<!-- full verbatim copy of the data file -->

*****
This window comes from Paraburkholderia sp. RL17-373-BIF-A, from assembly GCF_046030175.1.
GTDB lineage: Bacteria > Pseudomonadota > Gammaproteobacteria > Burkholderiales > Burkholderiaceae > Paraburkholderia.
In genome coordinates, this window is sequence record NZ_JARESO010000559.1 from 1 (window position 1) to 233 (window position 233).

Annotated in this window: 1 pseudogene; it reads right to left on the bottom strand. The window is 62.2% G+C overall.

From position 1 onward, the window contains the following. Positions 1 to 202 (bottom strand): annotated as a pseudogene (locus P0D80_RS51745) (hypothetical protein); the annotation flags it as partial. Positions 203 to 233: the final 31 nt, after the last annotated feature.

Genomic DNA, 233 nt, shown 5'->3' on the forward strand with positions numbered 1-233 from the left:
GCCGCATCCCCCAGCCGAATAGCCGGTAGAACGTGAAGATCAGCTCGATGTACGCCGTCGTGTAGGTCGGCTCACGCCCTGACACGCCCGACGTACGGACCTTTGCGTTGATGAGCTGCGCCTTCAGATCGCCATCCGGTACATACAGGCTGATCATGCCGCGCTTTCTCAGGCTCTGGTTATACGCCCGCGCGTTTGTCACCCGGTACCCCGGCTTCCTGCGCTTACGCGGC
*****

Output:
This window comes from Paraburkholderia sp. RL17-373-BIF-A, from assembly GCF_046030175.1.
GTDB lineage: Bacteria > Pseudomonadota > Gammaproteobacteria > Burkholderiales > Burkholderiaceae > Paraburkholderia.
In genome coordinates, this window is sequence record NZ_JARESO010000559.1 from 1 (window position 1) to 233 (window position 233).

Annotated in this window: 1 pseudogene; it reads right to left on the bottom strand. The window is 62.2% G+C overall.

From position 1 onward, the window contains the following. Positions 1 to 202 (bottom strand): annotated as a pseudogene (locus P0D80_RS51745) (hypothetical protein); the annotation flags it as partial. Positions 203 to 233: the final 31 nt, after the last annotated feature.

Genomic DNA, 233 nt, shown 5'->3' on the forward strand with positions numbered 1-233 from the left:
GCCGCATCCCCCAGCCGAATAGCCGGTAGAACGTGAAGATCAGCTCGATGTACGCCGTCGTGTAGGTCGGCTCACGCCCTGACACGCCCGACGTACGGACCTTTGCGTTGATGAGCTGCGCCTTCAGATCGCCATCCGGTACATACAGGCTGATCATGCCGCGCTTTCTCAGGCTCTGGTTATACGCCCGCGCGTTTGTCACCCGGTACCCCGGCTTCCTGCGCTTACGCGGC